“That woman, Tessa.”

“What?”

“Dated a ghost. The most interesting case for months!” And it had been such a welcome relief from wedding planning, too. Sherlock's obsession with making John's wedding perfect had gone past the point where it was healthy, even he knew that. And yet for some reason he couldn't seem to stop.

Oh God, the wedding! Now that John's stag night is over, the idea of the wedding as a thing that is actually going to happen (as opposed to a surprisingly-challenging logistical puzzle involving events taking place in some vaguely-distant future) seems real in a way it never did before. And that's not all. Sherlock realises with a sinking feeling that, in addition to a sick body and a memory with more pieces missing than a charity-shop puzzle, he has another problem. Last night, they were supposed to do something. Something important.

It didn't happen.

“What a wasted opportunity,” he fumes.

“Okay...” John agrees, as noncommittal as ever. Sherlock can tell by his tone that John is humouring him; saying one thing when he means another, just like he always does. Suddenly, Sherlock has had enough. They are barely outside when Sherlock stops so abruptly that John nearly runs into him. Sherlock rounds on John and glares down at him.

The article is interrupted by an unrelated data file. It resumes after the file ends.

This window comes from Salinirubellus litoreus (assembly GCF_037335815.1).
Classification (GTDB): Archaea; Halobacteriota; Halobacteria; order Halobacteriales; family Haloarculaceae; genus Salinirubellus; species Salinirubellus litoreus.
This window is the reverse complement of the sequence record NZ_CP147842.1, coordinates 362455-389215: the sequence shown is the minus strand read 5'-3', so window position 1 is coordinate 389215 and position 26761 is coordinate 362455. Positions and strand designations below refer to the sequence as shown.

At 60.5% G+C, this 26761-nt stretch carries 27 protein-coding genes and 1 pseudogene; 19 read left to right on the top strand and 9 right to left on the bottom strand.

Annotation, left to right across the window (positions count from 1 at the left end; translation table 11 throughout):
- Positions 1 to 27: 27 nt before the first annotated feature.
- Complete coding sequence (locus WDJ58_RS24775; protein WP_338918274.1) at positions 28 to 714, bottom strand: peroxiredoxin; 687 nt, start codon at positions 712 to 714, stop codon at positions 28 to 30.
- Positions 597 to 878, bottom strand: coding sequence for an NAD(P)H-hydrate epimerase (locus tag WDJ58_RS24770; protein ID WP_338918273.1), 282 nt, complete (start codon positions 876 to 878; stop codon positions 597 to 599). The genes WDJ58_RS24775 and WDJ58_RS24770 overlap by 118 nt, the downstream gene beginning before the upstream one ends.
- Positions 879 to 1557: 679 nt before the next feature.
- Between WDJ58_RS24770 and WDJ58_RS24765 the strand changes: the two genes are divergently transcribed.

“Okay? No, it's not 'okay', John. It is very much not okay.”

 John looks up and blinks. “Look, I'm sure the ghost-lady—Tessa--will be back. She seemed pretty keen to get an answer and who else...”

“I don't care whether she comes back! I have enough to be going on with.” He does. He knows there are other women who have had similar experiences that he can contact online, though he can't quite remember how he knows this. Anyway, it doesn't matter now. “I wasn't talking about the case, John. Try to keep up.”

“You... weren't?” He's so diffident, his John. Always. And that's the problem in a nutshell, isn't it? John is always concerned with what people will think. “But you just said it was the most interesting case we've had in months.”

“Yes, and Tessa's arrival ruined the only opportunity of its kind that we've had in three-and-a half years. An opportunity resulting from a most singular coincidence of events that will never be repeated again. Which do you think matters more?”

John scrunches up his forehead in that endearing way he has when he's puzzled. Well, most of the time it's endearing. Right now it's getting on Sherlock's nerves.